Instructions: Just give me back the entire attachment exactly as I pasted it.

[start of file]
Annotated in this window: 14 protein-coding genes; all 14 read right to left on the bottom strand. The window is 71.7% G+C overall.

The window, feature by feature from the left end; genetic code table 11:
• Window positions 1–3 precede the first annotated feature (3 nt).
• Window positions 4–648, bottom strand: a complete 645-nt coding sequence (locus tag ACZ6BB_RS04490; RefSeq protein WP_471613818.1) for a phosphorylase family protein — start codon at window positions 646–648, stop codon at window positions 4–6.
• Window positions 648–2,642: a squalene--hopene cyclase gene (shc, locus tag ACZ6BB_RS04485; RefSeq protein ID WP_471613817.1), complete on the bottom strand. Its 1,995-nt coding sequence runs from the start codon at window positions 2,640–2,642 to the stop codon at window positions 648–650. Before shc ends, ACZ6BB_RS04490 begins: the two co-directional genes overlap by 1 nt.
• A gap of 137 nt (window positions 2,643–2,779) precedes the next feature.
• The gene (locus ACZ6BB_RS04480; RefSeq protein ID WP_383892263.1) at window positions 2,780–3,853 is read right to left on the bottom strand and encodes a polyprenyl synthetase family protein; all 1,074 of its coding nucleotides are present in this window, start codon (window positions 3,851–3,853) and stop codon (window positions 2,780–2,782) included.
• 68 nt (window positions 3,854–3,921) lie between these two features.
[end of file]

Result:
Annotated in this window: 14 protein-coding genes; all 14 read right to left on the bottom strand. The window is 71.7% G+C overall.

The window, feature by feature from the left end; genetic code table 11:
• Window positions 1–3 precede the first annotated feature (3 nt).
• Window positions 4–648, bottom strand: a complete 645-nt coding sequence (locus tag ACZ6BB_RS04490; RefSeq protein WP_471613818.1) for a phosphorylase family protein — start codon at window positions 646–648, stop codon at window positions 4–6.
• Window positions 648–2,642: a squalene--hopene cyclase gene (shc, locus tag ACZ6BB_RS04485; RefSeq protein ID WP_471613817.1), complete on the bottom strand. Its 1,995-nt coding sequence runs from the start codon at window positions 2,640–2,642 to the stop codon at window positions 648–650. Before shc ends, ACZ6BB_RS04490 begins: the two co-directional genes overlap by 1 nt.
• A gap of 137 nt (window positions 2,643–2,779) precedes the next feature.
• The gene (locus ACZ6BB_RS04480; RefSeq protein ID WP_383892263.1) at window positions 2,780–3,853 is read right to left on the bottom strand and encodes a polyprenyl synthetase family protein; all 1,074 of its coding nucleotides are present in this window, start codon (window positions 3,851–3,853) and stop codon (window positions 2,780–2,782) included.
• 68 nt (window positions 3,854–3,921) lie between these two features.